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Patient Educ Couns. 2019 Nov;102(11):1961-1968. doi: 10.1016/j.pec.2019.05.018. Epub 2019 May 16.

A prospective cohort study of shared decision making in lung cancer diagnostics: Impact of using a patient decision aid.

Author information

1
Department of Internal Medicine, The Lung Cancer Diagnostic Organization, Lillebaelt Hospital, Vejle, Denmark. Electronic address: stine.rauff.sondergaard@rsyd.dk.
2
Department of Internal Medicine, Lillebaelt Hospital, Kolding, Denmark.
3
Department of Internal Medicine, The Lung Cancer Diagnostic Organization, Lillebaelt Hospital, Vejle, Denmark; Institute of Regional Health Research, Faculty of Health Sciences, University of Southern Denmark, Odense, Denmark.
4
Department of Internal Medicine, The Lung Cancer Diagnostic Organization, Lillebaelt Hospital, Vejle, Denmark.
5
Center for Shared Decision Making, Lillebaelt Hospital, Vejle, Denmark.
6
Department of Oncology, Lillebaelt Hospital, Vejle, Denmark; Center for Shared Decision Making, Lillebaelt Hospital, Vejle, Denmark; Institute of Regional Health Research, Faculty of Health Sciences, University of Southern Denmark, Odense, Denmark.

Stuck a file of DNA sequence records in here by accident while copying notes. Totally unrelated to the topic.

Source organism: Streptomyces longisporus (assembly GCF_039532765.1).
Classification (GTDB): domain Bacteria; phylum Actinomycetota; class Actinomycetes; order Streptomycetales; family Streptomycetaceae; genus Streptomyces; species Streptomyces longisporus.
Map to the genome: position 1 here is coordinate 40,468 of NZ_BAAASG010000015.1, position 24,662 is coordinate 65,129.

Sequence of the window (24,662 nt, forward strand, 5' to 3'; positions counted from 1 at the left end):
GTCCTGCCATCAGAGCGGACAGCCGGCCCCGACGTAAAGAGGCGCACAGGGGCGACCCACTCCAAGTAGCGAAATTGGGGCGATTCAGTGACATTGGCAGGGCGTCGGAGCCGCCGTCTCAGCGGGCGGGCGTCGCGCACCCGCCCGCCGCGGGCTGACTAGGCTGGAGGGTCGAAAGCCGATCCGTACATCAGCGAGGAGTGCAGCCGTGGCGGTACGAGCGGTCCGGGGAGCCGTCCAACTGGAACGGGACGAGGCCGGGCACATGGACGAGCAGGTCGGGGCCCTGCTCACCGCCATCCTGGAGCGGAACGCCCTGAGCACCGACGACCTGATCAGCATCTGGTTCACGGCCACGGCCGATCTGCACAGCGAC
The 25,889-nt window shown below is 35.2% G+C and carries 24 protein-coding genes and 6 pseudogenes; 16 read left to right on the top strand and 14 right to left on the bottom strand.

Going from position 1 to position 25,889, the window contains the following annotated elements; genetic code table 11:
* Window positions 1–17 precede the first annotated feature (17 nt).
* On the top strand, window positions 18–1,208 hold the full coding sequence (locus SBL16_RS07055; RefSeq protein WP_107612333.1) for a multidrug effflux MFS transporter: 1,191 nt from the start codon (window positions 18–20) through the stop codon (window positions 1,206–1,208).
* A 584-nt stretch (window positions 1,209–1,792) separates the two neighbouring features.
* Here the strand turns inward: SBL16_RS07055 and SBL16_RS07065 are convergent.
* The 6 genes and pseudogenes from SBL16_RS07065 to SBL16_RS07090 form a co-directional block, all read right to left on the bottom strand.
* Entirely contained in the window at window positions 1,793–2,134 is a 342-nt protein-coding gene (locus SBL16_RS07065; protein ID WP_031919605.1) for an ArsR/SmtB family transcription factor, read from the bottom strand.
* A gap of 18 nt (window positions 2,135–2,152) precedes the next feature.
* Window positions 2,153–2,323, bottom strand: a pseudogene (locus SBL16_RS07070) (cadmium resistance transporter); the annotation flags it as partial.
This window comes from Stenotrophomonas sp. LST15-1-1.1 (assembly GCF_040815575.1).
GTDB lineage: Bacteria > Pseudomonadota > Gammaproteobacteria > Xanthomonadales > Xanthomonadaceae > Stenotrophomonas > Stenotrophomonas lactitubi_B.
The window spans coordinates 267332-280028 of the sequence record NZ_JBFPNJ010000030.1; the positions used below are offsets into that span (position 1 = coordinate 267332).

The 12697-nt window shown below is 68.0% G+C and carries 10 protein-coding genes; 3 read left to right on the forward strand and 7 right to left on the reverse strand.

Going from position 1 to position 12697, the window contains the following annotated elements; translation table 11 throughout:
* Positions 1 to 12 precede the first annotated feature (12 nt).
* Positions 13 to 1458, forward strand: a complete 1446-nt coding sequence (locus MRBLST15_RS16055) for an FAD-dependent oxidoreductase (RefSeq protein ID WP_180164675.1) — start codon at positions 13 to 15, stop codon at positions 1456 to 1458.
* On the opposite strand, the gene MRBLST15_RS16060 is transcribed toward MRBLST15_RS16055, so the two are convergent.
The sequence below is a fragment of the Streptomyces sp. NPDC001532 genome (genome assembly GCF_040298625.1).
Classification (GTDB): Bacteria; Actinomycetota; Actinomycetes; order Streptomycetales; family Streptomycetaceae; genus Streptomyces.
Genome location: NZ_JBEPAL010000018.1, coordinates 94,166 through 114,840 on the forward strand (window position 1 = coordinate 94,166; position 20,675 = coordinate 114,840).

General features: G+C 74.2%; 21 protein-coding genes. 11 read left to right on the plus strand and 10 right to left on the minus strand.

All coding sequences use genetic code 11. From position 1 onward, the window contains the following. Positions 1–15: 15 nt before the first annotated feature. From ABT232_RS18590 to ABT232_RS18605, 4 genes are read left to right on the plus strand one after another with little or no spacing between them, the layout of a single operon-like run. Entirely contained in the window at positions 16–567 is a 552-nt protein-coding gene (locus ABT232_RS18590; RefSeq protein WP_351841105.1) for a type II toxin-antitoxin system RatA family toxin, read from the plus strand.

Abstract

OBJECTIVE:

The objective of this study was to describe the impact on patient-reported outcomes of introducing Shared Decision Making (SDM) and a Patient Decision Aid (PtDA) in the initial process of lung cancer diagnostics.

METHODS:

We conducted a prospective cohort study, where a control cohort was consulted according to usual clinical practice. After introducing SDM through a PtDA and training of the staff, the SDM cohort was enrolled in the study. All patients completed four questionnaires: the Decisional Conflict Scale (DCS) before and after the consultation, the CollaboRATE scale after the consultation, and the Decision Regret Scale (DRS).

RESULTS:

Patients exposed to SDM and a PtDA had significantly improved DCS scores after the consultation compared to the control group (a difference of 10.26, p = 0.0128) and significantly lower DRS scores (a difference of 8.98, p = 0.0197). Of the 82 control patients and 52 SDM patients 29% and 54%, respectively, gave the maximum score on the CollaboRATE scale (Pearson's chi2 8.0946, p = 0.004).

CONCLUSION:

The use of SDM and a PtDA had significant positive impact on patient-reported outcomes.

PRACTICE IMPLICATIONS:

Our results may encourage the increased uptake of SDM in the initial process of lung cancer diagnostics.

KEYWORDS:

CollaboRATE; Decisional conflict; Decisional regret; Lung cancer diagnostics; Patient decision aid; Shared decision making

PMID:
31129012
DOI:
10.1016/j.pec.2019.05.018

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